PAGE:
Solving Brazing Problems-part 2

There are many things that can cause brazing problems to occur.  In the first part of this series, Solving Brazing Problems, we discussed how cleaning the steel before brazing and cleaning the saw tips can have a great effect on the braze joint.  In this next section we will be discussing how Braze alloy and Flux affects brazing. Using the wrong type of brazing flux, not using enough brazing flux, or using the wrong type or amount of braze alloy can cause a lot of brazing problems and can be the cause of many of your problems with tip loss and tip breakage.  By changing the type or amount of brazing flux and braze alloy you use in the brazing process, you can eliminate many of your brazing problems, and reduce tip loss and tip breakage by a lot.  There are so many different types of braze alloy, it may be hard to figure out which type to use for your specific application.   We have a guide that explains how to choose the right braze alloy that can help you choose the best braze alloy to use for your specific application.  You can also find a more in depth guide on How to braze on our website or in our book Braze Failure Analysis.

Some of the most common causes of braze failure are:

  • improper cleaning of the parts
  • surface condition of the parts
  • using the wrong braze alloy
  • improper fluxing, improper braze joint thickness
  • brazing at the wrong temperature
  • gas entrapment
  • overheating the parts
  • or a combination things

 

Using the wrong braze alloy is the major reason for saw tip breakage and loss and was considered the number one reason in 1987.  The most common and best braze alloy for creating strong bonds between Steel saw plate and carbide tips is a AWS Bag-3 with 50% silver and 16% Cadmium.   This braze is rarely used because the federal law started restricting the use of Cadmium and leveling large fines.  For several years many people switched to Bag-24 and Bag-7 Braze alloys instead.  In 1996 we started using a Braze alloy AWS Bag-22 and found that worked much better and created a much stronger joint than the Bag-24 and Bag-7 braze alloys, and did not contain any Cadmium.  If you are having braze problems and are not using this alloy then the simplest thing to do is try this braze alloy.  We call this alloy “High Impact” alloy.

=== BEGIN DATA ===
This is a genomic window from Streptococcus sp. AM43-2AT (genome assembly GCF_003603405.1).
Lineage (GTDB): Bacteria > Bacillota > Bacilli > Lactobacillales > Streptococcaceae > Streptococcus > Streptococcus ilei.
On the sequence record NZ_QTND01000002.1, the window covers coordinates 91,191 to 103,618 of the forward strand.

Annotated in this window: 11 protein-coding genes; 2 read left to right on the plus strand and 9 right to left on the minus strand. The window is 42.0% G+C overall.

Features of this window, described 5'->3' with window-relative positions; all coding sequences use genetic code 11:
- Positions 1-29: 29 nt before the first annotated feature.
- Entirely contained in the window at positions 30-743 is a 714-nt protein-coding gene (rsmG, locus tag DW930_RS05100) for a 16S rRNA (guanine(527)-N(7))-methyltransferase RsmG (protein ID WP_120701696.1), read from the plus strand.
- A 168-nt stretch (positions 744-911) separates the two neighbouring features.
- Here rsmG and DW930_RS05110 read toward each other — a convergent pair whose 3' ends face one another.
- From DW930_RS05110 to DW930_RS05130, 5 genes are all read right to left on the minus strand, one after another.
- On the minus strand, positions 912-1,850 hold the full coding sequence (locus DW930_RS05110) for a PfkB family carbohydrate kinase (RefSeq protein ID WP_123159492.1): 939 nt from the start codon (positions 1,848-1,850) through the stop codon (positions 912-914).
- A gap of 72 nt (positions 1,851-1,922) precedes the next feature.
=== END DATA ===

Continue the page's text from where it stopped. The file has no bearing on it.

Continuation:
AWS

Silver

Copper

Zinc

Nickel

Cadmium

Manganese

Tin 

Melt pt.

Flow pt.

BAg-3

50

15.5

15.5

3

16

 

 

1170 F

1270 F

Bag-24

50

20

28

2

 

 

 

1220 F

1305 F

Bag-7

56

22

17

 

 

 

5

1145 F

1205 F

BAg-22

49

16

23

4.5

 

7.5

 

1260 F

1300 F

 

Black Flux vs. White Flux

We have seen dramatic changes in braze performance just because of a simple change from Black flux to white flux.  Black flux is identical to white flux except that black flux has extra Boron added.  Flux absorbs oxygen from the air and keeps oxygen out of the joint during brazing.  Because of the extra Boron, black flux will give greater protection during heating.  There is more information on the different types of Flux in our Brazing Flux article. 

There was a test conducted to demonstrate the performance of black flux verses white flux.  A brazer brazed tips on half a saw with black flux and the same tips on the other half of the saw with white flux.  Then the tips were hit with a hammer.  The black flux tips held with absolutely no problems.  The white flux tips broke or came out or both.  

Too thin a braze joint.

We have seen instances where the braze joint was so thin that the tips were essentially resting just against the steel.  It was the fillets that were holding the tip on rather than the proper bond between steel and tungsten carbide. 

Having too thin of a braze joint can be caused by either not using enough braze alloy  or by pushing the saw tip into the pocket too hard instead of allowing the pocket to suck the saw tip in.  When the saw tip gets pushed into the pocket, it pushes the braze alloy out of the joint creating too thin of a layer between the saw tip and the steel plate and forms a very weak joint.

It is also important to make sure there is an even layer of braze alloy.  The braze alloy should have a thickness of .003” to .005”.  We pretin our saw tips with a standard .010” of braze alloy material wich allows for 60% to 70% of the material to be used to create fillets and still provide enough material to create a proper braze joint thickness.

 

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